The London Fire Brigade said at least three house fires were caused by such devices over 10 days in October. Many have plugs without fuses, faulty cables or chargers that can burst into flames, according to Trading Standards.
Trading Standards say that 88% of the hoverboards it seized from the Suffolk port of Felixstowe, East Midlands airport and Glasgow were found to be defective.
The faulty devices are thought to have come from East Asia and China and do not conform to European safety standards. Most are not branded and have been ordered by websites or small traders to sell on to bargain-hunting shoppers. Consumers are being advised, as a minimum, to check that the three-pin plug conforms to BS 1363.
"We suspect that most of these products are being imported for onward sale domestically as Christmas approaches. We urge consumers to be on their guard when purchasing these products," said Lord Harris, the chair of National Trading Standards.
Earlier this year, LFB issued a warning to owners of the sought-after gifts after firefighters were recently called to two fires in two weeks involving personal transporters that were left on charge.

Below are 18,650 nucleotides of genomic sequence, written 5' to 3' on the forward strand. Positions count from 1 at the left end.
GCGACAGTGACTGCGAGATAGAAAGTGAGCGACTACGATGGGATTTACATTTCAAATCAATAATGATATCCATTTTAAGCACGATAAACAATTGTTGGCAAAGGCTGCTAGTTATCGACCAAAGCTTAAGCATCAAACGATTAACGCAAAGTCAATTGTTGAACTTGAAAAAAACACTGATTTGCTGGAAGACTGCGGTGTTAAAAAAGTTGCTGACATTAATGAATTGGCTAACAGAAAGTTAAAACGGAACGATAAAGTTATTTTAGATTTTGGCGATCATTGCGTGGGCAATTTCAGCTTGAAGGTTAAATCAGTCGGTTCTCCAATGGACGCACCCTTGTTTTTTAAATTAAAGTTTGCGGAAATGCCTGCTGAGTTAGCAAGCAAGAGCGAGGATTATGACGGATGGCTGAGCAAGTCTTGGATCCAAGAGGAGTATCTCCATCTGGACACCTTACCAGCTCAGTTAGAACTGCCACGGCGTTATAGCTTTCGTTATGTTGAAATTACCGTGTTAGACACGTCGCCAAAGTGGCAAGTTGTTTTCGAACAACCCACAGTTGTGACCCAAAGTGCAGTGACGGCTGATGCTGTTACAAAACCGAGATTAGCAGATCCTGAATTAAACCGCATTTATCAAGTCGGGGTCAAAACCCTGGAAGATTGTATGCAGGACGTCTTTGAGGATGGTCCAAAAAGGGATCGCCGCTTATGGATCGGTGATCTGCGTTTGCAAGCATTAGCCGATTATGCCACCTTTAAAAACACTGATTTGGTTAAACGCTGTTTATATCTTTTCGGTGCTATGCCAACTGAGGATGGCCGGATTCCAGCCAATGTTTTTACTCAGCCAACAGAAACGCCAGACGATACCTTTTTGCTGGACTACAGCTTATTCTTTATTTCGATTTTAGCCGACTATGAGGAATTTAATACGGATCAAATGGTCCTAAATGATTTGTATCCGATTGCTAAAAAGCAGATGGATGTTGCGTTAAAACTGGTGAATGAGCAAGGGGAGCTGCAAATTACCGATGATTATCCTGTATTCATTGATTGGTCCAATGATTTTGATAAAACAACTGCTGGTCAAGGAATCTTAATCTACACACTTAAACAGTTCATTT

Charlie Pugsley, Head of Fire Investigation at the Brigade, said: "The cause of both fires is still under investigation whilst the devices are tested at our lab, but as both incidents involved personal transporters that were charging at the time of the fire, we’d urge people to especially keep an eye on their devices while they are on charge."
Trading Standards is has given the following tips to consumers who are thinking of buying a hoverboard or who may already have done so:
- Never leave the device charging unattended, especially overnight. A faulty cut-off switch means it could overheat.
- Check the plug. Many faulty devices have a "clover-shaped" plug.
- If buying online, be careful to check the website is genuine and has a contactable phone number and address.
- Don't be dazzled by prices which seem too low.